Songs[edit]

The title track and opening song, "Oops!... I Did It Again", was compared to her debut single, "...Baby One More Time" (1998), featuring a slap-and-pop bassline, synthesizer chord stabs and a mechanized beat. Lyrically, the song sees Spears warning to an overeager prospective lover: "Oops, you think I'm in love/That I'm sent from above — I'm not that innocent."[22] The song also breaks down for a spoken-word interlude, involving a line from the film Titanic (1997).[22] The second track "Stronger" is a synthpop[23] and R&B-infused track,[21] which is lyrically a declaration of independence, where Spears leaves a partner who treats her like property.[24] The line "my loneliness ain't killing me no more" makes reference to the verse "my loneliness is killing me" from her song "...Baby One More Time".[21] Another R&B-infused track, which also adds a bit more funk to the mix,[21] "Don't Go Knocking on My Door" finds Spears confidently forging ahead after a breakup.[24] The fourth track, a cover of the Rolling Stones' "(I Can't Get No) Satisfaction", begins with mushy guitar plucking and breathy coos, until a dry, crackling lockstep is thrown down, turning the song into an urban stomp.[1] The dance-pop version also jettisons the song's final verse and adds some new lyrics[21] ("how white my shirts could be" becomes "how tight my skirt should be").[2] "[It] was my idea [to record the song]", Spears said. "I was just like, 'I like this song,' and I think it will be a really cool combination working with [hip-hop producer] Rodney [Jerkins] and doing a really funky song like that."[25] The fifth track, "Don't Let Me Be the Last to Know", was co-written by country-pop singer-songwriter Shania Twain and her then-husband, producer Robert "Mutt" Lange, who also produced the track.[21] The ballad, which boasts a slinky keyboard riff and Lange's characteristically lavish production, finds Spears allowing a bit of country twang into her vocals as she begs a lover to reveal his feelings: "My friends say you're into me ... but I need to hear it straight from you", she sings.[21] The sixth track "What U See (Is What U Get)" demands respect by rebuking a jealous partner,[24] while the seventh track, "Lucky", is a heart-rending tale of a Hollywood starlet's loneliness, proving that fame can be empty.[24] "If there's nothing missing in my life/Then why do these tears come at night?", she asks.[23] "School crush" is the theme of "One Kiss from You",[24] a track that has a reggae-style beat and lyrics about the feelings of falling in love, and the quickness of it,[26] with Spears cooing that after only one kiss she sees her entire future with her lover.[27] The ballad "Where Are You Now" talks about wanting to know where a previous love is, and what that person is up to, so that she can finally let them go and find closure.[28] Lines on "Can't Make You Love Me", an Europop song,[1] state that fancy cars and money pale in comparison to true love,[24] with Spears singing: "I'm just a girl with a crush on you."[1] The mid-tempo, synth-backed "When Your Eyes Say It", written by songwriter Diane Warren, combines a string section with a loping hip hop beat,[21] while Spears makes her own songwriting debut on the modest, keyboard-driven ballad "Dear Diary", which she said is autobiographical. On the track, she sings of wanting to become "so much more than friends" with a boy.[21]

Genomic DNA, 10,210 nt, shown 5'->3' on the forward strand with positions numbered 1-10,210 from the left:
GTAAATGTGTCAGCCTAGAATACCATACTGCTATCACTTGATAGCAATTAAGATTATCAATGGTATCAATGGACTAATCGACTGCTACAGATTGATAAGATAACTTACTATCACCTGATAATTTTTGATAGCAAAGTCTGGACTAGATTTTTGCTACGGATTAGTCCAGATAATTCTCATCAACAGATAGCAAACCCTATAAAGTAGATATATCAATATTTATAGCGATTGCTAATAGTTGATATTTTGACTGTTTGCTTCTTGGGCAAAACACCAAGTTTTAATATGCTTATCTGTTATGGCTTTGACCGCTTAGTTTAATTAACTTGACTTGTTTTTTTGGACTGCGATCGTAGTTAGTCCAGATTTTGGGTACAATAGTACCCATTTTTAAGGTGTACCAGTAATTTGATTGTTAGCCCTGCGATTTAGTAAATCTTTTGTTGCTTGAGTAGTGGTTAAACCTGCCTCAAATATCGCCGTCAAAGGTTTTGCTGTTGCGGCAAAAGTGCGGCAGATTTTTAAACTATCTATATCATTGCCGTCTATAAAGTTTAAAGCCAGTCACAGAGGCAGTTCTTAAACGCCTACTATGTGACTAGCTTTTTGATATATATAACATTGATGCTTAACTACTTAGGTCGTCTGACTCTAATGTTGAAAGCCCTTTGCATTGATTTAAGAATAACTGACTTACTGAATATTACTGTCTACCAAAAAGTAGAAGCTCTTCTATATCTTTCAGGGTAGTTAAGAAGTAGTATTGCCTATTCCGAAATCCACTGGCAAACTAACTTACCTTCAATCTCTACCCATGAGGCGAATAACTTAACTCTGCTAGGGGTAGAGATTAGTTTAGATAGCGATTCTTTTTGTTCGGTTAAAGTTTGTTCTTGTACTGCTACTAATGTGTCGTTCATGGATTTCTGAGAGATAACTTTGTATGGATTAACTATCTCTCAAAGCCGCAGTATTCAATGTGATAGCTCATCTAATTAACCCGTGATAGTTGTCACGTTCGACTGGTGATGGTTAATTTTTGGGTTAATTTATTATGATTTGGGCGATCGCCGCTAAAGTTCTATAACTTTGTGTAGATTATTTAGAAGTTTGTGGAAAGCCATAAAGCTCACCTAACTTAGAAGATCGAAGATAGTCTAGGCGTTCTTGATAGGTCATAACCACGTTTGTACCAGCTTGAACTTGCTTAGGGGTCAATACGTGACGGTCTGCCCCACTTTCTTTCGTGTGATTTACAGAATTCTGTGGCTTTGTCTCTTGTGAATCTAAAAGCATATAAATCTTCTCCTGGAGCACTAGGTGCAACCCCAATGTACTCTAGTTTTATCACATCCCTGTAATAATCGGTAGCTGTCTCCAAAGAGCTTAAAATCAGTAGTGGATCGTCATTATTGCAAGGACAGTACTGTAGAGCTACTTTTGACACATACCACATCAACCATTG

Promotion[edit]

In late 1999, Spears promoted her upcoming album in Europe with live performances of her past songs. She appeared on Smash Hits in the United Kingdom.[29] In Italy, she did a short interview on the television show TRL Italy in early 2000.[29] and gave a surprise performance in Paris in May 2000.[30] In Australia, Spears appeared on The House of Hits and Russell Gilbert Live on May 13.[29] In Spain, she gave an interview with El Rayo on September 8 and October 24.[29] Spears performed at large venues in the United Kingdom, including Birmingham, the Wembley Arena in London, and the Manchester Evening News Arena. She was accompanied by NSYNC, who toured with her during a short United Kingdom outing in October 2000.[30]